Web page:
Ill-fitting windows, and rudder stops (1 hr)

I took a serious look at the window fit today and was finally able to determine the problem. Here you see the passenger side fit with the cabin frame

which fits very nicely. On the other side you see that there is a gap

A close look revealed that the top of the curve is just hitting the edge of the wing attach area on the cabin frame.

So a little trimming is in order. For another time – I presume one can just get out the grinder and go to town on it? Hmm… I wonder how much a replacement is…. (edit: $395 plus shipping)

I decided instead to have a go at the rudder stops. At the back of the fuselage there are two pieces of metal that will stop the rudder from turning too far, it is our job to determine where to place these so as to get 23 degrees of travel in each direction. I’d printed out a protractor but really you need a BIG one and it was never going to work.

Instead, some while ago, Allen had said we should use good old trigonometry – we have two sides and an angle, we can determine how much movement the rudder can go for 23 degrees. The answer is 243mm (or 9.5 inches) so I sat the rudder straight and placed a piece of paper with a mark on it, moved it, measured 9.5in with the ruler and taped the first stop to the fuselage.

With the stop in place I took my paper protractor and tried to see if it eyeballed correctly. It kinda does but I think it is quite important to get the angle large enough so I’m going to find a way to verify the position.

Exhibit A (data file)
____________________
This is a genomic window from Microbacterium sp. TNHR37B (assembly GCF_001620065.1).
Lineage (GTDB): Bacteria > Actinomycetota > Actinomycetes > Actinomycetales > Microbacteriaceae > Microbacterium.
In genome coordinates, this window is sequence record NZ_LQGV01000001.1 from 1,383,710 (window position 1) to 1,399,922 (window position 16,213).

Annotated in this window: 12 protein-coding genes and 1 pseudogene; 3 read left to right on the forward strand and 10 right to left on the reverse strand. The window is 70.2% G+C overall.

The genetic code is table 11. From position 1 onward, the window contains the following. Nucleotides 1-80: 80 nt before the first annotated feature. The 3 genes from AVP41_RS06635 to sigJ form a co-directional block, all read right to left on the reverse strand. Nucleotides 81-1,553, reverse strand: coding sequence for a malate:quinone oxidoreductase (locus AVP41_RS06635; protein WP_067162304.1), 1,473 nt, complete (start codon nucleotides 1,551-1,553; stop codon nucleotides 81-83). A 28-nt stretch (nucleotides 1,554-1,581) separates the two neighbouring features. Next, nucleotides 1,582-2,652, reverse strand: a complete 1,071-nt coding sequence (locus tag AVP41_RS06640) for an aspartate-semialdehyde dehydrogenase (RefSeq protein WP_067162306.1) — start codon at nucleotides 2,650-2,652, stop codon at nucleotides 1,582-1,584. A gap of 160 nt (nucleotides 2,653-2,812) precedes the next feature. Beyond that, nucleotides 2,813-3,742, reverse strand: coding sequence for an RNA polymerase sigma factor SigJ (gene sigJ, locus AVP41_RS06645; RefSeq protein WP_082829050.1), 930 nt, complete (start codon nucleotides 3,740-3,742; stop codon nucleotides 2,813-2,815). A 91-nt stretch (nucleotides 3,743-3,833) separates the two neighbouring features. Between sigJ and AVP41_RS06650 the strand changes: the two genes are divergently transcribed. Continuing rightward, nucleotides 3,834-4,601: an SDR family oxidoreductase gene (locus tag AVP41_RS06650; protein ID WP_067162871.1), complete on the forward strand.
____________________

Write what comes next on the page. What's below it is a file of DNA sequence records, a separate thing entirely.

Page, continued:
While looking for pictures to see if mine looked like it was kinda sorta in the right place I read a couple of discussions that if you don’t grind out some of the nose wheel block you can’t get more than 18 degrees with the pedals. Zenith had advised that you should try and get at least 20 degrees.

Not pictured here, I messed about with the lower fairing that fits inside the gap between rudder and fuselage. Last post I pondered that I might have to drill out some rivets in the fuselage but I am happy to say I was wrong. It is riveted into the holes that have been left undone in the rudder. So that’s good. It is pretty easy to do but for now it is just resting in place.

I had hoped the front control tube bearing replacement would have come by today but they had trouble running my credit card so it got shipped late.

And that’s it for a couple of weeks. I’m off to my Company HQ in Tokyo for a week so there won’t be any progress for the next couple of weeks. Not unless someone wants to volunteer to work on it while I am gone – I won’t be mad, promise!